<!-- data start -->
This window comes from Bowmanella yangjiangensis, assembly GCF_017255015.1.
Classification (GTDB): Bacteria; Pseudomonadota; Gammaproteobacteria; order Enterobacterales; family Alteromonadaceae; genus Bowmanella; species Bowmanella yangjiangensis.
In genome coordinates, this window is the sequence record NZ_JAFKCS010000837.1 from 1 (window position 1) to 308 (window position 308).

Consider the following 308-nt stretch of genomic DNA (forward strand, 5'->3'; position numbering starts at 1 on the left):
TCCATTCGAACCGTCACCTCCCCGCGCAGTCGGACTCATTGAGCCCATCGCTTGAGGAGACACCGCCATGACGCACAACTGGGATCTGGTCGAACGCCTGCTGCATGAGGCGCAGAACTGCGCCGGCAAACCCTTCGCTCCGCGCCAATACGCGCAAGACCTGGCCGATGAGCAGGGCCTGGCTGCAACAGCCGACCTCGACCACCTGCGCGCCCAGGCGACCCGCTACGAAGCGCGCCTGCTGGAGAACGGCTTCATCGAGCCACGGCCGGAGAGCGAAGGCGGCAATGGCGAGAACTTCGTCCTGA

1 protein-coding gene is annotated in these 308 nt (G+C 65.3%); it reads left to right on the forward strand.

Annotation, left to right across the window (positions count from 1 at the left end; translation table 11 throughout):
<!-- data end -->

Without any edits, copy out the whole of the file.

This window comes from Bowmanella yangjiangensis, assembly GCF_017255015.1.
Classification (GTDB): Bacteria; Pseudomonadota; Gammaproteobacteria; order Enterobacterales; family Alteromonadaceae; genus Bowmanella; species Bowmanella yangjiangensis.
In genome coordinates, this window is the sequence record NZ_JAFKCS010000837.1 from 1 (window position 1) to 308 (window position 308).

Consider the following 308-nt stretch of genomic DNA (forward strand, 5'->3'; position numbering starts at 1 on the left):
TCCATTCGAACCGTCACCTCCCCGCGCAGTCGGACTCATTGAGCCCATCGCTTGAGGAGACACCGCCATGACGCACAACTGGGATCTGGTCGAACGCCTGCTGCATGAGGCGCAGAACTGCGCCGGCAAACCCTTCGCTCCGCGCCAATACGCGCAAGACCTGGCCGATGAGCAGGGCCTGGCTGCAACAGCCGACCTCGACCACCTGCGCGCCCAGGCGACCCGCTACGAAGCGCGCCTGCTGGAGAACGGCTTCATCGAGCCACGGCCGGAGAGCGAAGGCGGCAATGGCGAGAACTTCGTCCTGA

1 protein-coding gene is annotated in these 308 nt (G+C 65.3%); it reads left to right on the forward strand.

Annotation, left to right across the window (positions count from 1 at the left end; translation table 11 throughout):